• NON-IMMIGRANTS ADMITTED TO UNITED STATES, SELECTED YEARS, 1981-2008IMMIGRATION POPULATION, 1900-2007Source: Center for Immigration Studies; U.S. Census Bureau, Current Population SurveyU.S. POPULATION CHANGE BY RACE & ETHNICITY, 2000-2009SHARES OF NET POPULATION GROWTH, 2000-2009MEDIAN AGE OF U.S. POPULATION BY RACE, HISPANIC ORIGIN & GENDER, 2009TOTAL FERTILITY RATES OF U.S. WOMEN BY RACE/ETHNICITY, 2007Source: Johnson and Lichter (2010)RELATIVE DISTRIBUTION OF U.S. BIRTHS BY RACE / ETHNICITYSource: Johnson and Lichter (2010); Tavernise (2011).RELATIVE DISTRIBUTION OF U.S. POPULATION BY RACE / ETHNICITYSource: Pew Research Center, 2008 *projected.MICHIGAN POPULATION CHANGE BY RACE & ETHNICITY, 2000-2010Median Age and Fertility Rates for Females inMichigan, 2006-2010Fertility/1000Demographic GroupMedian Agewomen*All Females39.353White, Not Hispanic42.049Black34.462American Indian & Alaskan Native34.155Asian31.961Native Hawaiian & Pacific Islander26.6 81Some other race25.092Two or more races17.557Hispanic24.187Native Born39.152Foreign Born41.477Source: www.census.gov*Women 15 to 50 with births in past12 months.Conceptual Framework for Assessing the Economic Impact of Hispanics in North CarolinaSUMMARY OF HISPANIC ECONOMIC IMPACT, NC, 2006Marrying Outis “In”INTERMARRIAGE TREND, 1980-2008 % Married Someone of a Different Race/EthnicityEDUCATION & INTERMARRIAGE% of Newlyweds Who Married Someone of a Different Race/Ethnicity, 2008INTERMARRIAGE TYPESNewly Married Couples in 2008INTERMARRIAGE RATES BY RACE & ETHNICITY% of Newlyweds Who Married Someone of a Different Race/Ethnicity, 2008THE SILVER TSUNAMIU.S. POPULATION CHANGE BY AGE, 2000-2009U.S. POPULATION TURNING 50, 55, 62, AND 65 YEARS OF AGE, (2007-2015)THE GREYING OF AMERICAU.S. Census ProjectionsABSOLUTE AND PERCENT CHANGE IN U.S. POPULATION BY AGEOLDER WORKERS IN U.S. WORKFORCEAbsolute and Percent PopulationChange by Age, 2000-2010AgeUnited StatesMichiganAll Ages27,323,632-54,804(9.7%)(-0.6%)<255,416,292-209,947(5.4%)(-6.0%)25-44-2,905,697-518,421(-3.4%)(-17.5%)45-6419,536,809531,052(31.5%)(23.8%)65+5,276,231142,512(15.1%)(11.7%)The End of Men?FEMALE WORKFORCE REPRESENTATIONTHE PLIGHT OF MEN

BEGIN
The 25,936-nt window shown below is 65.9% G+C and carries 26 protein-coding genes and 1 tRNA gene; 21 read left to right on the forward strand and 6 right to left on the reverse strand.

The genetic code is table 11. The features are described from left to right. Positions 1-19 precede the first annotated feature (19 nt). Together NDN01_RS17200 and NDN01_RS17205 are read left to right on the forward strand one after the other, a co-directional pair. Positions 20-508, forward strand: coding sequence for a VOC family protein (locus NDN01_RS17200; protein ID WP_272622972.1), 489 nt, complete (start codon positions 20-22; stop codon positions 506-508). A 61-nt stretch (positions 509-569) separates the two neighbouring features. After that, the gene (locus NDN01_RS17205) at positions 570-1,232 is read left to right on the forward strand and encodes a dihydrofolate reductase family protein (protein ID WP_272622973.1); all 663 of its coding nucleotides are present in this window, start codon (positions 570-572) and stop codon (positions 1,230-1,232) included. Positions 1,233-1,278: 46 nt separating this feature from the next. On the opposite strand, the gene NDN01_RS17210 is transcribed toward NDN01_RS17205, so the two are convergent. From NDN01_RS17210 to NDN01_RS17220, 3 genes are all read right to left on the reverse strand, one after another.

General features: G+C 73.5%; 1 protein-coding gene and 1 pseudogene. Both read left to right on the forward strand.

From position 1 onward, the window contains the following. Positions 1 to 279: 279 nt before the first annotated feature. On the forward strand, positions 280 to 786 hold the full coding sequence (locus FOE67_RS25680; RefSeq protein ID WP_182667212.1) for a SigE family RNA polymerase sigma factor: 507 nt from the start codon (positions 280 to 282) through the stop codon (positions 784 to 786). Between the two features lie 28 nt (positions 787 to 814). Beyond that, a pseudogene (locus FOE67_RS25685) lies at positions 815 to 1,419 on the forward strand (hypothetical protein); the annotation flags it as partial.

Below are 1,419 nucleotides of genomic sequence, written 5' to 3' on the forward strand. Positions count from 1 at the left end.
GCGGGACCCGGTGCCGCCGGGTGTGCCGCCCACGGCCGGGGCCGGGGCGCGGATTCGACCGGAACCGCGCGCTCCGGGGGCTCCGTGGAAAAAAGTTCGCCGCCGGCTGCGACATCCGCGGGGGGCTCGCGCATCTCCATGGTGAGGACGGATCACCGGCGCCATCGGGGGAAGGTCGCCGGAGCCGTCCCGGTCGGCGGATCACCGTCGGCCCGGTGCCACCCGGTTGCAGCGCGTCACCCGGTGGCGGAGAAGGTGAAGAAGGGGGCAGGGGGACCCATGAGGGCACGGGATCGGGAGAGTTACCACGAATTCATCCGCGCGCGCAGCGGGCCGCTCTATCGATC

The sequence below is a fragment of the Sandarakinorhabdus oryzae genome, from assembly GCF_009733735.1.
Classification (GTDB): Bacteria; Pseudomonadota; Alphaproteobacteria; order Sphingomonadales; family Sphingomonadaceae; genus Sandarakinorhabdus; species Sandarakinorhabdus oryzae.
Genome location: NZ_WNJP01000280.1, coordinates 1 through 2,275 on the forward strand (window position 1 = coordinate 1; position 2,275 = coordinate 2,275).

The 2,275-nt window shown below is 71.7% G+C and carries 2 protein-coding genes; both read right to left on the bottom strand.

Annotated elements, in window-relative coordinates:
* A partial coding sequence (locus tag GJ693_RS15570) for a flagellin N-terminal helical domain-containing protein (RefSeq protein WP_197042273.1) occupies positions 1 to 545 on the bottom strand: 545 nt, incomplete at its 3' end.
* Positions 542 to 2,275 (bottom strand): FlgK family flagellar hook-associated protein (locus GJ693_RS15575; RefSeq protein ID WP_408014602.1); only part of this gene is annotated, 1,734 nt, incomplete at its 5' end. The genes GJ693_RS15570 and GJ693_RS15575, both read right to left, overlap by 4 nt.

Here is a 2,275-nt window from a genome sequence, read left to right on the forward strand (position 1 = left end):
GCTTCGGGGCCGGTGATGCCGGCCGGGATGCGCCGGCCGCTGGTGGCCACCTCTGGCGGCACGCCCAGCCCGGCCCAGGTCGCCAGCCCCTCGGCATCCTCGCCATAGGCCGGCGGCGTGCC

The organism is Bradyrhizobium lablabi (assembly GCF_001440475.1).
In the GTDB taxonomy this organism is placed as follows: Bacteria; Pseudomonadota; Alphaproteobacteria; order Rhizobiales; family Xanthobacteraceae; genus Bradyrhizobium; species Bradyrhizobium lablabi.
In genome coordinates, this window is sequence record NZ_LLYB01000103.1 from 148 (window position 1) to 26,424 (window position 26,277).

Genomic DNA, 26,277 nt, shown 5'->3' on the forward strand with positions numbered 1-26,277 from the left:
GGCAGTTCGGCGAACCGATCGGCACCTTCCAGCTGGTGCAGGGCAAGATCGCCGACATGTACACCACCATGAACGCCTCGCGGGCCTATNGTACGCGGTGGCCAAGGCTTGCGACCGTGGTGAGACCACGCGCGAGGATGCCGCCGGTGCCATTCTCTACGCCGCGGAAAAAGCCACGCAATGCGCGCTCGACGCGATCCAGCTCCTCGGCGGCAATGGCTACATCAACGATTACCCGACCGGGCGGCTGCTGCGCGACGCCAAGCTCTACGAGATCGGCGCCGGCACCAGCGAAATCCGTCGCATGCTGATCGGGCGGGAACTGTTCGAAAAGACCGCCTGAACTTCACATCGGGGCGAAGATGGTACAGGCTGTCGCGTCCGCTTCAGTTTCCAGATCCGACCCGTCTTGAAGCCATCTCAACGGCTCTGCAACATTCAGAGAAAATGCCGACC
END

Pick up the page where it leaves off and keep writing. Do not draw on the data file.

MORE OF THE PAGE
• Today, three times as many men of working age do not work at all compared to 1969.
  • Selective male withdrawal from labor market—rising non-employment due largely to skills mismatches, disabilities & incarceration.
  • The percentage of prime-aged men receiving disability insurance doubled between 1970 (2.4%) and 2009 (4.8%).
  • Since 1969 median wage of the American male has declined by almost $13,000 after accounting for inflation.
  • After peaking in 1977, male college completion rates have barely changed over the past 35 years.
  • COLLEGE CLASS OF 2010JOBS LOST/GAINED BY GENDER DURING 2007 (Q4) – 2009 (Q3) RECESSION COOLING WATERS FROM GRANDMA’S WELL And Grandpa’s Too!CHILDREN LIVING IN NON-GRANDPARENT AND GRANDPARENT HOUSEHOLDS, 2001-2010CHILDREN LIVING IN NON-GRANDPARENT AND GRANDPARENT-HEADED HOUSEHOLDS BY PRESENCE OF PARENTS, 2010 Challenges...and OpportunitiesREADING ACHIEVEMENT FOR 9 YEAR OLD AFRICAN AMERICAN MALES, 1975-2009READING ACHIEVEMENT FOR 13 YEAR OLD AFRICAN AMERICAN MALES, 1975-2009READING ACHIEVEMENT FOR 17 YEAR OLD AFRICAN AMERICAN MALES, 1975-2009MATH ACHIEVEMENT FOR 9 YEAR OLD AFRICAN AMERICAN MALES, 1987-2008MATH ACHIEVEMENT FOR 13 YEAR OLD AFRICAN AMERICAN MALES, 1987-2008MATH ACHIEVEMENT FOR 17 YEAR OLD AFRICAN AMERICAN MALES, 1987-2008HIGH SCHOOL GRADUATES BY RACE & GENDER, 2009 AND EARLIER Education is Necessary...but insufficientAVERAGE SHARE OF LONG-TERM UNEMPLOYMENT BY EDUCATIONAVERAGE SHARE OF LONG-TERM UNEMPLOYMENT BY OCCUPATIONTHE LONG-TERM UNEMPLOYED, 2009THE COMPETITIVE TOOL KIT
  • Analytical Reasoning
  • Entrepreneurial Acumen
  • Contextual Intelligence
  • Soft Skills/Cultural Elasticity
  • Agility and Flexibility